Self-improvement of keratinocyte differentiation defects during skin maturation in ABCA12-deficient harlequin ichthyosis model mice.
ABSTRACT: Harlequin ichthyosis (HI) is caused by loss-of-function mutations in the keratinocyte lipid transporter ABCA12. The patients often die in the first 1 or 2 weeks of life, although HI survivors' phenotypes improve within several weeks after birth. In order to clarify the mechanisms of phenotypic recovery, we studied grafted skin and keratinocytes from Abca12-disrupted (Abca12(-/-)) mice showing abnormal lipid transport. Abca12(-/-) neonatal epidermis showed significantly reduced total ceramide amounts and aberrant ceramide composition. Immunofluorescence and immunoblotting of Abca12(-/-) neonatal epidermis revealed defective profilaggrin/filaggrin conversion and reduced protein expression of the differentiation-specific molecules, loricrin, kallikrein 5, and transglutaminase 1, although their mRNA expression was up-regulated. In contrast, Abca12(-/-) skin grafts kept in a dry environment exhibited dramatic improvements in all these abnormalities. Increased transepidermal water loss, a parameter representing barrier defect, was remarkably decreased in grafted Abca12(-/-) skin. Ten-passage sub-cultured Abca12(-/-) keratinocytes showed restoration of intact ceramide distribution, differentiation-specific protein expression and profilaggrin/filaggrin conversion, which were defective in primary-cultures. Using cDNA microarray analysis, lipid transporters including four ATP-binding cassette transporters were up-regulated after sub-culture of Abca12(-/-) keratinocytes compared with primary-culture. These results indicate that disrupted keratinocyte differentiation during the fetal development is involved in the pathomechanism of HI and, during maturation, Abca12(-/-) epidermal keratinocytes regain normal differentiation processes. This restoration may account for the skin phenotype improvement observed in HI survivors.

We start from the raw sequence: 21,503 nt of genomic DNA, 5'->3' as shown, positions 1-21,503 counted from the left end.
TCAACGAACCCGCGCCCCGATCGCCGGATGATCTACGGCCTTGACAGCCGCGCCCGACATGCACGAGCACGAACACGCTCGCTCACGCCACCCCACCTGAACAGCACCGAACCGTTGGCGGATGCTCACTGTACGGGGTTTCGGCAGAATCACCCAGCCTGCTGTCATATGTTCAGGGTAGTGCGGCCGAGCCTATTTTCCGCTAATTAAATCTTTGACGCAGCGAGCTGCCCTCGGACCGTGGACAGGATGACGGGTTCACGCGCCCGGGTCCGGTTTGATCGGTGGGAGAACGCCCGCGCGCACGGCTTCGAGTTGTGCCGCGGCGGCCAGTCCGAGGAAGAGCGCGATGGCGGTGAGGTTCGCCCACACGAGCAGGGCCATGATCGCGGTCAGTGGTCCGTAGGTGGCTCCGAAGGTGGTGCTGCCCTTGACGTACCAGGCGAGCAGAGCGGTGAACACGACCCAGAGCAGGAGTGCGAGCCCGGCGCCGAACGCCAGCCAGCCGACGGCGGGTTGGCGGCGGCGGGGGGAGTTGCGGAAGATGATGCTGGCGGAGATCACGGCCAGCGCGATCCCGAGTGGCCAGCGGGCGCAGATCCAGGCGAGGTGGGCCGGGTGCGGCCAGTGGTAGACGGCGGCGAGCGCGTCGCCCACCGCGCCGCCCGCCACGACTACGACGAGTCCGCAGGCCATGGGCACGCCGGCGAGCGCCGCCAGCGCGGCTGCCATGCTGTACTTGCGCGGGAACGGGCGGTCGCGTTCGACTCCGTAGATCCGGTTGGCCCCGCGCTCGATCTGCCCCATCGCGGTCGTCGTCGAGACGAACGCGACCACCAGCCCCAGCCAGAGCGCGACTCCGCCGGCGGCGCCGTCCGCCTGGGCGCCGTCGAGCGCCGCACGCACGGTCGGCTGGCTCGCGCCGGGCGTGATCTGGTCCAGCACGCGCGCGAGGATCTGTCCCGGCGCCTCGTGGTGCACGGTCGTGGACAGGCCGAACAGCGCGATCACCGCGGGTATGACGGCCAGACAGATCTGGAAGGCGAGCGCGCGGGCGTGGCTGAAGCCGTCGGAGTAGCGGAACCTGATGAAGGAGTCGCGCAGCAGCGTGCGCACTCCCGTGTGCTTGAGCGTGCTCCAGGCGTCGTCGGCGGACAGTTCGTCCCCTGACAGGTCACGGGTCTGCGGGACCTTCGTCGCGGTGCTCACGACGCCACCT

PROVIDER: S-EPMC2893655 | BioStudies |